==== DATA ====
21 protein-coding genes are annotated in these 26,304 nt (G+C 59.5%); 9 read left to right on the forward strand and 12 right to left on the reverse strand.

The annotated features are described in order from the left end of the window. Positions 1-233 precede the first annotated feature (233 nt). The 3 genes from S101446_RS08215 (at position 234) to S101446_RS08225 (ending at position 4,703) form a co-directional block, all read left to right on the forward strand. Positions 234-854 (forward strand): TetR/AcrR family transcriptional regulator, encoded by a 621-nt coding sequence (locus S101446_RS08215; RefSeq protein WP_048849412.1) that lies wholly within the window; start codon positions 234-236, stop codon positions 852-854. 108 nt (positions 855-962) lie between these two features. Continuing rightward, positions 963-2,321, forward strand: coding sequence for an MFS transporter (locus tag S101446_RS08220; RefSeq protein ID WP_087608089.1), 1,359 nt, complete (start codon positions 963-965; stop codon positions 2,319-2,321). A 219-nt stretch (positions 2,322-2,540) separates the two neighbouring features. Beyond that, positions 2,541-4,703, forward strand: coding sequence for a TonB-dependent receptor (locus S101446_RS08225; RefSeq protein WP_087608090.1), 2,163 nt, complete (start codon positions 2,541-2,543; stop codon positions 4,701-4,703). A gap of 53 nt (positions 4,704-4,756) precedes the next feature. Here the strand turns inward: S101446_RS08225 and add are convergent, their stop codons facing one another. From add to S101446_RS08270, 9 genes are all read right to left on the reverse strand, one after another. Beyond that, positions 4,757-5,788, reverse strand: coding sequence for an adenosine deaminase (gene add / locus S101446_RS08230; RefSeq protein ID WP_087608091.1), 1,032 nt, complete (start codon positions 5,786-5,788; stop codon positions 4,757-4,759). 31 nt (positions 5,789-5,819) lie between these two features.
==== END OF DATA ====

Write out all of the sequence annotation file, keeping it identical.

21 protein-coding genes are annotated in these 26,304 nt (G+C 59.5%); 9 read left to right on the forward strand and 12 right to left on the reverse strand.

The annotated features are described in order from the left end of the window. Positions 1-233 precede the first annotated feature (233 nt). The 3 genes from S101446_RS08215 (at position 234) to S101446_RS08225 (ending at position 4,703) form a co-directional block, all read left to right on the forward strand. Positions 234-854 (forward strand): TetR/AcrR family transcriptional regulator, encoded by a 621-nt coding sequence (locus S101446_RS08215; RefSeq protein WP_048849412.1) that lies wholly within the window; start codon positions 234-236, stop codon positions 852-854. 108 nt (positions 855-962) lie between these two features. Continuing rightward, positions 963-2,321, forward strand: coding sequence for an MFS transporter (locus tag S101446_RS08220; RefSeq protein ID WP_087608089.1), 1,359 nt, complete (start codon positions 963-965; stop codon positions 2,319-2,321). A 219-nt stretch (positions 2,322-2,540) separates the two neighbouring features. Beyond that, positions 2,541-4,703, forward strand: coding sequence for a TonB-dependent receptor (locus S101446_RS08225; RefSeq protein WP_087608090.1), 2,163 nt, complete (start codon positions 2,541-2,543; stop codon positions 4,701-4,703). A gap of 53 nt (positions 4,704-4,756) precedes the next feature. Here the strand turns inward: S101446_RS08225 and add are convergent, their stop codons facing one another. From add to S101446_RS08270, 9 genes are all read right to left on the reverse strand, one after another. Beyond that, positions 4,757-5,788, reverse strand: coding sequence for an adenosine deaminase (gene add / locus S101446_RS08230; RefSeq protein ID WP_087608091.1), 1,032 nt, complete (start codon positions 5,786-5,788; stop codon positions 4,757-4,759). 31 nt (positions 5,789-5,819) lie between these two features.